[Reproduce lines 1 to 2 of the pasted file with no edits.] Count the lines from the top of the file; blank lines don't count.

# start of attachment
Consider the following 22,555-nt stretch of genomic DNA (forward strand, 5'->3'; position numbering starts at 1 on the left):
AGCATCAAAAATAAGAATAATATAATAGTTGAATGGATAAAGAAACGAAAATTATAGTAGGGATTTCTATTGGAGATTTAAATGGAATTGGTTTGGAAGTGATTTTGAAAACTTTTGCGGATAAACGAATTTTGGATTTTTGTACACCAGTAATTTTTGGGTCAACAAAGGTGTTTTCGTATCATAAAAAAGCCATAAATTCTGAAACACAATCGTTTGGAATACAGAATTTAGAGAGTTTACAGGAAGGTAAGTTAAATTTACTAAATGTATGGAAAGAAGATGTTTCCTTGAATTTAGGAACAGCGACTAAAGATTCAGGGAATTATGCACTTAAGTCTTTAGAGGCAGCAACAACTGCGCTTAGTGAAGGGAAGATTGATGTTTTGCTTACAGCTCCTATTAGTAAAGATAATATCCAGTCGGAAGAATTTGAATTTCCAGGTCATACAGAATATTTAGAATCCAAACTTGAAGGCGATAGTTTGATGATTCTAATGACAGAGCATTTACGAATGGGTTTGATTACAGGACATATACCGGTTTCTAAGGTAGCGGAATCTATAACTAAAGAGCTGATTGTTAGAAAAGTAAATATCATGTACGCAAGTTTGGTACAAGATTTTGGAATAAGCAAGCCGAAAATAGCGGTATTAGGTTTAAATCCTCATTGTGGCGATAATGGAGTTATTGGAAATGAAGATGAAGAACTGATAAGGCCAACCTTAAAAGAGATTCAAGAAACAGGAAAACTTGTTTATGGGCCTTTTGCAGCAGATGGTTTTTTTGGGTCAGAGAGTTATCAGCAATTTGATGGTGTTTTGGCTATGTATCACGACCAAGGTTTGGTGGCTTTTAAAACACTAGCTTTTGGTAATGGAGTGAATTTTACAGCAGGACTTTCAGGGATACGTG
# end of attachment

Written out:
Consider the following 22,555-nt stretch of genomic DNA (forward strand, 5'->3'; position numbering starts at 1 on the left):
AGCATCAAAAATAAGAATAATATAATAGTTGAATGGATAAAGAAACGAAAATTATAGTAGGGATTTCTATTGGAGATTTAAATGGAATTGGTTTGGAAGTGATTTTGAAAACTTTTGCGGATAAACGAATTTTGGATTTTTGTACACCAGTAATTTTTGGGTCAACAAAGGTGTTTTCGTATCATAAAAAAGCCATAAATTCTGAAACACAATCGTTTGGAATACAGAATTTAGAGAGTTTACAGGAAGGTAAGTTAAATTTACTAAATGTATGGAAAGAAGATGTTTCCTTGAATTTAGGAACAGCGACTAAAGATTCAGGGAATTATGCACTTAAGTCTTTAGAGGCAGCAACAACTGCGCTTAGTGAAGGGAAGATTGATGTTTTGCTTACAGCTCCTATTAGTAAAGATAATATCCAGTCGGAAGAATTTGAATTTCCAGGTCATACAGAATATTTAGAATCCAAACTTGAAGGCGATAGTTTGATGATTCTAATGACAGAGCATTTACGAATGGGTTTGATTACAGGACATATACCGGTTTCTAAGGTAGCGGAATCTATAACTAAAGAGCTGATTGTTAGAAAAGTAAATATCATGTACGCAAGTTTGGTACAAGATTTTGGAATAAGCAAGCCGAAAATAGCGGTATTAGGTTTAAATCCTCATTGTGGCGATAATGGAGTTATTGGAAATGAAGATGAAGAACTGATAAGGCCAACCTTAAAAGAGATTCAAGAAACAGGAAAACTTGTTTATGGGCCTTTTGCAGCAGATGGTTTTTTTGGGTCAGAGAGTTATCAGCAATTTGATGGTGTTTTGGCTATGTATCACGACCAAGGTTTGGTGGCTTTTAAAACACTAGCTTTTGGTAATGGAGTGAATTTTACAGCAGGACTTTCAGGGATACGTG